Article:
Moonlight on Water
7 x 13 7/16 in. (17.8 x 34.2 cm)
Charles François Daubigny
(1817 - 1878)
Medium and Support:
Pastel and gouache on paper laid down on paper
Gift of the estate of Charles Hutchison, by transfer from Rush Rhees Library
Location: Not currently on view
The term “impression” had been used by earlier generations of French painters, including Charles-François Daubigny, to characterize their efforts to capture the ephemeral nature of light while painting out of doors. Daubigny’s use of rapid brushstrokes to capture impressions of reflected light and shadow was a novel technique that foreshadowed those of Impressionist painters. His method of painting landscapes en plein air (“in the open air”) was particularly significant to the artistic development of the young Claude Monet. Like Monet’s Towing a Boat, Honfleur, seen nearby, Moonlight on Water shows the artist’s effort to capture the ephemeral effects of light reflected on a body of water.
Daubigny’s influence on Monet’s career was practical as well: he introduced the young artist to the dealer Paul Durand-Ruel, who was one of the most important advocates of the Impressionists. Durand-Ruel became Monet’s dealer, which assured his acceptance in the larger art world.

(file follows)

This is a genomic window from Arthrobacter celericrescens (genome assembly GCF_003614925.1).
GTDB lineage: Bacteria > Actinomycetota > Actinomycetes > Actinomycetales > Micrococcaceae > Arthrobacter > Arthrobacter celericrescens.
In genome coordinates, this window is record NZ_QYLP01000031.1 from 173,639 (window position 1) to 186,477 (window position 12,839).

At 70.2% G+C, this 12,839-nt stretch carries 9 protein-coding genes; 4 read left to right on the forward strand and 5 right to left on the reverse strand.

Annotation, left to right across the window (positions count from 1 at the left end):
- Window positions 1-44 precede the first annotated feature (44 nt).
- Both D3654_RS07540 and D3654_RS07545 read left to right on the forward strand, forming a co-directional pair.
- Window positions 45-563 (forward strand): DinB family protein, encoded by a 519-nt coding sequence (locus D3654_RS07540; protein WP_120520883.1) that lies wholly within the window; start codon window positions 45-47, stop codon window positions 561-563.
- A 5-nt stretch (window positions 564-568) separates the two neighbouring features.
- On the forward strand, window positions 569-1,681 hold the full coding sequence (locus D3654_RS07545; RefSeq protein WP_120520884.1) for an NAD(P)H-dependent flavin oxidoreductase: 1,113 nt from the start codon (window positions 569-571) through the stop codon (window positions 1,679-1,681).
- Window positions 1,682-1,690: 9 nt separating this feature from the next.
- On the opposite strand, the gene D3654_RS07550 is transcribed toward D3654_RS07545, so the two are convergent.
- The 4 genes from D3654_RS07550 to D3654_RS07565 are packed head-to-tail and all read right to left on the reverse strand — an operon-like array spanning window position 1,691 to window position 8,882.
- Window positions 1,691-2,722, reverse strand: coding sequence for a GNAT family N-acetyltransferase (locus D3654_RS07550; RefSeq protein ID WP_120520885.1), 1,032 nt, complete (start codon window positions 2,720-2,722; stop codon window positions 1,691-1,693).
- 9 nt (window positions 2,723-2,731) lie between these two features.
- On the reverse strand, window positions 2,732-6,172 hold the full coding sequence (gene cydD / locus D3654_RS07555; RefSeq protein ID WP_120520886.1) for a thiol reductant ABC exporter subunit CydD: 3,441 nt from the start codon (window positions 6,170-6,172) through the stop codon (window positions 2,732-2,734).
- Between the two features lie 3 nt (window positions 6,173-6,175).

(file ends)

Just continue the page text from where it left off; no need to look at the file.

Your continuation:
[Label copy from Monet: Vision and Process exhibition, 2018]
Daubigny’s landscape paintings show his clear interest in the fleeting and transient aspects of nature. His use of light and rapid brushstrokes to capture impressions of reflected light and shadow was a novel technique that foreshadowed those of Impressionist painters. Daubigny’s method of landscape painting en plein air (“in the open air”) was particularly significant to the artistic development of the young Claude Monet. During the 1860s, Daubigny spent much of his time painting as he explored the Oise River on his “studio boat;” Moonlight on Water was probably made during one of these river excursions as a study for an oil painting.
[Gallery wall label copy]